Sir Ninian Comper and St Wilfrid's Cantley

The following details come from the church of St. Wilfrid's, Cantley, showing the exquisite work of that master of the gothic revival, Sir Ninan Comper. Here is an introduction to some of the details of the church by Fr. Anthony Symondson, SJ:
In 1894 [Sir Ninian Comper] was able at St. Wilfrid's to erect a pure Gothic altar for the first time in a parish church. The altar was of stone and stood free from the east wall. Modelled on the evidence of medieval illuminations, it had four riddel posts, hung with curtains suspended by silk cords looped in split rings running on black iron rods. The posts supported gilded figures of kneeling angels holding tapers, taken from precedents discovered by Bodley in Nuremberg. There were no gradines, or shelves, for a crucifix and six candlesticks, only a low reredos, carved coloured and gilded. Two candlesticks lay on the mensa and the altar was covered by an embroidered, panelled frontal and narrow frontlet. There was an overhanging canopy, or tester... Above the altar is a pyx designed to reserve the Blessed Sacrament, suspended 'with its gold and snow-white linen glittering in front of the expanse of silver glass ... bearing its jewelled imagery of saints that ever surround the Presence'. The adoption of this method of reservation was then unknown in England. Experimentally it had been proposed by Pugin at St. Mary's, Uttoxeter, Staffordshire, in 1839-40...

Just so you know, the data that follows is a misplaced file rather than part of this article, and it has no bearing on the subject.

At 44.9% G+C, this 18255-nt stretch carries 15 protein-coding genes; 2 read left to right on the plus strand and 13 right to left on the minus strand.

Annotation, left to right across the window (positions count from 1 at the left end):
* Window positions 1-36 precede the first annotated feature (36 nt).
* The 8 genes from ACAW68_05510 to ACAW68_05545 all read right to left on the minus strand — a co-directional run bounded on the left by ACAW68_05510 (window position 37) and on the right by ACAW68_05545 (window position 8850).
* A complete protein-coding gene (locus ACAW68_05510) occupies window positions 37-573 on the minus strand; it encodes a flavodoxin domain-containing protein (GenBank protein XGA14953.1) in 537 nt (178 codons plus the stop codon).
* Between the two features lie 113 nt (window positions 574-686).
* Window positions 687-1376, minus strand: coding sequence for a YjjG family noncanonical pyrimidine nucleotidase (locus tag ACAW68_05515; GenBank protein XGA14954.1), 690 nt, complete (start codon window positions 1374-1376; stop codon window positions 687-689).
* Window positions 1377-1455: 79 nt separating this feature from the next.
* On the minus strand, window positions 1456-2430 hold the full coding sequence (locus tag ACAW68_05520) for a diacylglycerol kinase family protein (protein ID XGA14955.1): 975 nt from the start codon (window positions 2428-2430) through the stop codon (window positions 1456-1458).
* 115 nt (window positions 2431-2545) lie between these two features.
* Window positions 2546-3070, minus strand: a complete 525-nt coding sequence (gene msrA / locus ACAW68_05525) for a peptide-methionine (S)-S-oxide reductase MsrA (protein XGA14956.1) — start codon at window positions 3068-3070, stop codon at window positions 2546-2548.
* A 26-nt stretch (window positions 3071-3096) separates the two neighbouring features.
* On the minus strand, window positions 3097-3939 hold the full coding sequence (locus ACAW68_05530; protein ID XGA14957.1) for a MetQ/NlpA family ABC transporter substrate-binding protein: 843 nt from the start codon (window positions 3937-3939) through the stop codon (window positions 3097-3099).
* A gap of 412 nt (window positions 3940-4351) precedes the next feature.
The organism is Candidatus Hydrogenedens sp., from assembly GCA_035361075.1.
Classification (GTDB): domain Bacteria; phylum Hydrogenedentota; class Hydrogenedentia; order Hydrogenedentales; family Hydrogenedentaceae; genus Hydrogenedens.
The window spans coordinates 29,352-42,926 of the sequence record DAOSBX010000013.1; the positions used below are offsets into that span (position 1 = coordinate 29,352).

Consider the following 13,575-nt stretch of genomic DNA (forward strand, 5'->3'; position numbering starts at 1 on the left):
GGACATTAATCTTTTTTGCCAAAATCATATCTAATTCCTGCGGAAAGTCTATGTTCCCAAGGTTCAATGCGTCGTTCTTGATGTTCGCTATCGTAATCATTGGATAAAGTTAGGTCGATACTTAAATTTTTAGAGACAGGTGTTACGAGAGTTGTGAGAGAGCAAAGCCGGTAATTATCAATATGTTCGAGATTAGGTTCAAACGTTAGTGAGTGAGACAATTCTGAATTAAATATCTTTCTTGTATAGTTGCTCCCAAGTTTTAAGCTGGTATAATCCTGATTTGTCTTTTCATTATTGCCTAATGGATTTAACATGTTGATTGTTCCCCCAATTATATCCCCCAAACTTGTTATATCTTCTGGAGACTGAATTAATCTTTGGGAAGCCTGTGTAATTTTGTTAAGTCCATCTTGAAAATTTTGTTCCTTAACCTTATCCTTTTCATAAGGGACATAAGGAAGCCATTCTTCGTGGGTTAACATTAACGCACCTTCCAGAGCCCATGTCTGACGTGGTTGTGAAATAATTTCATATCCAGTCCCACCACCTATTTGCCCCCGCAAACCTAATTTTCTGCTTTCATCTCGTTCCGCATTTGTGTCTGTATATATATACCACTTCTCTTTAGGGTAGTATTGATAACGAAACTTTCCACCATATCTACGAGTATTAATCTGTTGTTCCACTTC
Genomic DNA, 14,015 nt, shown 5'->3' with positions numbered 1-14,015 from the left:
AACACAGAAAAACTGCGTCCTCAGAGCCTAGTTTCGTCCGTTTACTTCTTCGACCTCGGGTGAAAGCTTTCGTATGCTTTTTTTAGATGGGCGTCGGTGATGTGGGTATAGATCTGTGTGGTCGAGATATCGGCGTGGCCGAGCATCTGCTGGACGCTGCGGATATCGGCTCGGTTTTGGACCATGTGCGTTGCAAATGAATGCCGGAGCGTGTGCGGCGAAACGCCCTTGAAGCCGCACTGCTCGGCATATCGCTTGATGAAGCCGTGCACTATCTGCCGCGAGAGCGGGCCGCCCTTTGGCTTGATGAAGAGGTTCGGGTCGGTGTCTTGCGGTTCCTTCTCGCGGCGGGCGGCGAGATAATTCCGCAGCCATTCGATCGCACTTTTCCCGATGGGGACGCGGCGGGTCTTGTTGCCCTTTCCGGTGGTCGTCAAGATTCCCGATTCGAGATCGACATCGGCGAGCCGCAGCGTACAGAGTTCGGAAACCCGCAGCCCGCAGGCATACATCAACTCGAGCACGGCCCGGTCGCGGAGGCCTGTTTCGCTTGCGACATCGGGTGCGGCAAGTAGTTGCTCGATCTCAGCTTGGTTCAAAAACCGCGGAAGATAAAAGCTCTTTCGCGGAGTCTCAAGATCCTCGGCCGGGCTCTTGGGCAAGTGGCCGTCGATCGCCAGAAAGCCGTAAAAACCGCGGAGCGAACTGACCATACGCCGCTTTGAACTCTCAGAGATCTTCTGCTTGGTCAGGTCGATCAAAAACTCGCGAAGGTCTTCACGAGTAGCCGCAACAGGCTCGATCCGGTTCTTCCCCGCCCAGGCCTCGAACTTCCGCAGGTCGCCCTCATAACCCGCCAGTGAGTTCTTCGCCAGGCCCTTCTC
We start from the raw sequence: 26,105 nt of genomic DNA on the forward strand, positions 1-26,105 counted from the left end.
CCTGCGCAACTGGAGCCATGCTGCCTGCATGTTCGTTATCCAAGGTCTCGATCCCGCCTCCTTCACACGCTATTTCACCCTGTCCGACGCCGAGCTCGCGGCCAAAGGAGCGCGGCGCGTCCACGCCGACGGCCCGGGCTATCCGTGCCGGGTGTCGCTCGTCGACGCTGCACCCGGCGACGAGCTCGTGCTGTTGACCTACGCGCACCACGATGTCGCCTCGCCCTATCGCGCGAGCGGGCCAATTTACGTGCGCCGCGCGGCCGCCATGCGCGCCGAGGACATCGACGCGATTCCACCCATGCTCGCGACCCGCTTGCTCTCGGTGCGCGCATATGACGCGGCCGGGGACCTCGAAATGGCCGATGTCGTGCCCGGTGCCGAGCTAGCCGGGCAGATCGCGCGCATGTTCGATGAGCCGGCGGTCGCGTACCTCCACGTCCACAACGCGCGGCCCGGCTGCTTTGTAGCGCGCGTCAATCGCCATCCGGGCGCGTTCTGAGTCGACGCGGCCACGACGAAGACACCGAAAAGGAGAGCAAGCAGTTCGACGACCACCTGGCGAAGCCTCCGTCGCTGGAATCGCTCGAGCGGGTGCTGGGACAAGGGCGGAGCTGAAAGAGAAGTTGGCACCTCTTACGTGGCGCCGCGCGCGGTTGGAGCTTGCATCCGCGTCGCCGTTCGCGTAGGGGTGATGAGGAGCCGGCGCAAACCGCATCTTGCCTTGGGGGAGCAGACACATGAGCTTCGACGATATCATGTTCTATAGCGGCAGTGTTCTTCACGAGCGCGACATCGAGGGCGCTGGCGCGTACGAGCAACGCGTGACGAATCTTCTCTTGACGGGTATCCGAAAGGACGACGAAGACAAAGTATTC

Photo credits: Allan Barton

Join in the conversation on our Facebook page.